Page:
Amazon Warehouse Undercover Video Reveals Company Destroys 'Millions' of Unsold Items

Online e-commerce giant Amazon is destroying and dumping "millions" of items of unsold stock every year, many of which are brand new, a video investigation has found.

An investigation by ITV News at one of Amazon's "fulfilment centres" in the U.K, where items are processed before they are shipped and delivered, found that all sorts of items—from TVs and laptops to drones, hairdryers and books—were placed in boxes marked "destroy."

The report, published on Monday on ITV's website, comes as the online retailer embarks on its "Prime Day," offering deals on thousands of products over June 21-22.

The British news channel conducted the investigation into Amazon's Dunfermline warehouse in Scotland.

It found that the items that were scrapped were ones that were never sold, or returned by customers. Instead of being given away, all of the items were thrown into bins and taken away by trucks to recycling centers or landfill sites.

A former employee, speaking on condition of anonymity, told ITV: "From a Friday to a Friday our target was to generally destroy 130,000 items a week.

"I used to gasp. There's no rhyme or reason to what gets destroyed: Dyson fans, Hoovers, the occasional MacBook and iPad; the other day, 20,000 Covid (face) masks still in their wrappers."

"Overall, 50 percent of all items are unopened and still in their shrink wrap. The other half are returns and in good condition. Staff have just become numb to what they are being asked to do."

A leaked document in April from inside the warehouse showed that more than 124,000 items were marked to be destroyed, in just seven days. ITV reported that in contrast, only 28,000 items in that same period were labeled "donate."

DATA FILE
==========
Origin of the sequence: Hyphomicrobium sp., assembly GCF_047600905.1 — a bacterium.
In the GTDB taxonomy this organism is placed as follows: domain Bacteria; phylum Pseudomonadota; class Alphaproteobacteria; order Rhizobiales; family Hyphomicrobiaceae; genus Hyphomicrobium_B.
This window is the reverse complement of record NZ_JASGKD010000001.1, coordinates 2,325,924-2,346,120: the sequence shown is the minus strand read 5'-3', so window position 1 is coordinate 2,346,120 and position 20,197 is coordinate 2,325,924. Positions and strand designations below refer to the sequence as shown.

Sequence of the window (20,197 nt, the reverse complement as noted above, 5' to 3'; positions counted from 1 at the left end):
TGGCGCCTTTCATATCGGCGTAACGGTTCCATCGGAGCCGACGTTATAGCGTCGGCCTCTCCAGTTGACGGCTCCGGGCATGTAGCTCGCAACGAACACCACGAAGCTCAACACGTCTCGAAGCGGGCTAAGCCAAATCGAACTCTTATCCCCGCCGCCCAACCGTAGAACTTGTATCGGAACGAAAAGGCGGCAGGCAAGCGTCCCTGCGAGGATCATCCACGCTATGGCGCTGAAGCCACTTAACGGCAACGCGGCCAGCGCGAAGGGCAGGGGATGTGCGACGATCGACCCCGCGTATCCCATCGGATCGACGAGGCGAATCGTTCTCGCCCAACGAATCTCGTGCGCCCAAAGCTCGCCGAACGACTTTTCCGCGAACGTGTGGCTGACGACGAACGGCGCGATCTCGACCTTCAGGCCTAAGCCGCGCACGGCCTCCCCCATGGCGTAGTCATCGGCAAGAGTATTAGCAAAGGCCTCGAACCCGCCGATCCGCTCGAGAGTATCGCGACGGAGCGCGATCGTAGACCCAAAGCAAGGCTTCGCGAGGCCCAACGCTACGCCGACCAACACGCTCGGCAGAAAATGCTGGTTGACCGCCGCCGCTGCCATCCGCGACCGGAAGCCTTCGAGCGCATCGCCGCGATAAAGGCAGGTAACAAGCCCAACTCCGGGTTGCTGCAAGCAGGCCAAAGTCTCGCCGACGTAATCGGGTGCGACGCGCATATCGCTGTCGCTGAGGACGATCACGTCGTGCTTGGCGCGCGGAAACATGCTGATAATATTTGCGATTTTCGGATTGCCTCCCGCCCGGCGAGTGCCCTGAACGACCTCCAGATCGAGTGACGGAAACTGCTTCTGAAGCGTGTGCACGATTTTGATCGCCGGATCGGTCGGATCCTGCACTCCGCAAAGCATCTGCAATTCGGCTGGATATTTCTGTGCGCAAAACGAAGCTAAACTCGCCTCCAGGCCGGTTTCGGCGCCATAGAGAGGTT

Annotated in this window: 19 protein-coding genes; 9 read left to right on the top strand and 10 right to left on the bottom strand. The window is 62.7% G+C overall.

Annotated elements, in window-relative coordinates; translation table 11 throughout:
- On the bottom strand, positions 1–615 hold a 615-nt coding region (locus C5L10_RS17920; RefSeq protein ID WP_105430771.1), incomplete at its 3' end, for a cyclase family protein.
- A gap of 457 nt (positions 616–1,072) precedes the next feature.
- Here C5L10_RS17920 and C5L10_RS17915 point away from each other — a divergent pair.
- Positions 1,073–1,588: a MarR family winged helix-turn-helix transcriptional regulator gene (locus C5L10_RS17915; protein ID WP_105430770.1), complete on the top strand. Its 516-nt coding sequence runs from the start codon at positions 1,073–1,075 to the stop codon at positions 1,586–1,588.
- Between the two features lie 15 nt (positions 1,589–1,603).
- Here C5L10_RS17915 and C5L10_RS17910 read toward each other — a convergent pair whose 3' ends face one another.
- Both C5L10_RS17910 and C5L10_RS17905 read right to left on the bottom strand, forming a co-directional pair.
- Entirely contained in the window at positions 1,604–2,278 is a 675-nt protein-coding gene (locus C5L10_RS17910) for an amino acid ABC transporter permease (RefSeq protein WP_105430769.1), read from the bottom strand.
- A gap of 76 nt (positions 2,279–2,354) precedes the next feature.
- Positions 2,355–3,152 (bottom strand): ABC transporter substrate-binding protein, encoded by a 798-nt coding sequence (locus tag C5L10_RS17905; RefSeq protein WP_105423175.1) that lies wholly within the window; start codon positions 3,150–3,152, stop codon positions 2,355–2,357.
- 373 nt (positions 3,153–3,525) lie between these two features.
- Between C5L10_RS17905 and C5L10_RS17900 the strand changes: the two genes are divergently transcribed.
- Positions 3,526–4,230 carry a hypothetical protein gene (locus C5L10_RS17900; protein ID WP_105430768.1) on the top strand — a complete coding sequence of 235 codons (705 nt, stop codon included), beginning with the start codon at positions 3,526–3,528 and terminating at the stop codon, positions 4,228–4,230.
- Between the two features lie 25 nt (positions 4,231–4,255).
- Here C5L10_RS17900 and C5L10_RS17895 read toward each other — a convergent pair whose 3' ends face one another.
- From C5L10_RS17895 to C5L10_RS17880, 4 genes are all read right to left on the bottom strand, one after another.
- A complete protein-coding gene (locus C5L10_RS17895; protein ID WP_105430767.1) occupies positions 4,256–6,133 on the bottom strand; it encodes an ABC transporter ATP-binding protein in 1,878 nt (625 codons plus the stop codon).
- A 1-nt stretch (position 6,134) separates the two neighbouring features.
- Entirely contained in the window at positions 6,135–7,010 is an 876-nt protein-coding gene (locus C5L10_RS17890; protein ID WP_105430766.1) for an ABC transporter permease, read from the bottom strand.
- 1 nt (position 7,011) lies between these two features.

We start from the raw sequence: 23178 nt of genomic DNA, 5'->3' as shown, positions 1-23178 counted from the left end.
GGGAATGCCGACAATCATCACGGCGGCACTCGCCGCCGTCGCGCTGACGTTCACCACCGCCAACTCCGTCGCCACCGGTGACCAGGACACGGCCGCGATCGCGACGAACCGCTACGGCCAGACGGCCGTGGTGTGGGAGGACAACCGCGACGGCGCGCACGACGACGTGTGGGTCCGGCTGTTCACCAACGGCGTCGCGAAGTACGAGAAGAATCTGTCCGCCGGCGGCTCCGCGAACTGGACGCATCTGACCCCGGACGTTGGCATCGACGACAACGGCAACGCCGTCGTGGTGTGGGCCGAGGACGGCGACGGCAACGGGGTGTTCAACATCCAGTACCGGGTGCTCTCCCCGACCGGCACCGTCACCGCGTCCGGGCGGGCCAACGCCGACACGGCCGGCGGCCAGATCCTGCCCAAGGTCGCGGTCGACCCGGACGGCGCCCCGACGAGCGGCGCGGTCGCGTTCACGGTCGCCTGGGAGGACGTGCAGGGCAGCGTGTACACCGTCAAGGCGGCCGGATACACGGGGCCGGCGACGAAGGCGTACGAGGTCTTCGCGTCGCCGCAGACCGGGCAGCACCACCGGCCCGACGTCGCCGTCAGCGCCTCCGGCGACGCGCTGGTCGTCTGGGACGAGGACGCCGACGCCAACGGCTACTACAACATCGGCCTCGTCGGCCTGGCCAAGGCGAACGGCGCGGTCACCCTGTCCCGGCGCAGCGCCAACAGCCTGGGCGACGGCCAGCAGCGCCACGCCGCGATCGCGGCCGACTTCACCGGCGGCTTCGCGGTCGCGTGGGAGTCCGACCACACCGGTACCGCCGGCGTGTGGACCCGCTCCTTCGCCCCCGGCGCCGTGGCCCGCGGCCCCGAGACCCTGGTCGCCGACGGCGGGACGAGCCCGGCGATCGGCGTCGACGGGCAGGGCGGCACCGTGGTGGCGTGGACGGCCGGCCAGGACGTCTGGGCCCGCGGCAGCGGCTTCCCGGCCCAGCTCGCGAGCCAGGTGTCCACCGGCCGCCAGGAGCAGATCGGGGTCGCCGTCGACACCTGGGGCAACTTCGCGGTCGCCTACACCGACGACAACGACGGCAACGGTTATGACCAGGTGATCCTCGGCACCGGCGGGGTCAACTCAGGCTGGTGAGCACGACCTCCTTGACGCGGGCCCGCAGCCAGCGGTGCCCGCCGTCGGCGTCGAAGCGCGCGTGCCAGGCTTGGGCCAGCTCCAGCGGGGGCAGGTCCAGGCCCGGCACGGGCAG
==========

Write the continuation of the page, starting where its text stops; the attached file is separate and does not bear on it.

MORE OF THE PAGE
The former employee told the news channel that in some weeks, as many as 200,000 items could be destroyed.

In an emailed statement to Newsweek, Amazon denied sending unused products to landfill sites in the U.K.

"We are working towards a goal of zero product disposal and our priority is to resell, donate to charitable organisations or recycle any unsold products. No items are sent to landfill in the UK. As a last resort, we will send items to energy recovery, but we're working hard to drive the number of times this happens down to zero," a spokesperson said.

"We are committed to reducing our environmental footprint and building a circular economy programme with the aim of reducing returns, reusing and reselling products, and reducing disposals."

Newsweek has contacted environmental groups for comment.

Sam Chetan Welsh, a political campaigner at Greenpeace, told ITV: "It's an unimaginable amount of unnecessary waste, and just shocking to see a multi-billion pound company getting rid of stock in this way.

"Stuff that's not even single use but not being used at all, straight off the production line and into the bin. As long as Amazon's business model relies on this kind of disposal culture, things are only going to get worse. The government must step in and bring in legislation immediately."

Amazon warehouse in Leeds
People walk past an Amazon UK Services Ltd Warehouse sign at Leeds Distribution Park on May 27, 2021 in Leeds, England. The e-commerce giant is dumping millions of items of unsold stock every year, many of which are brand new, an investigation has found. Nathan Stirk/Getty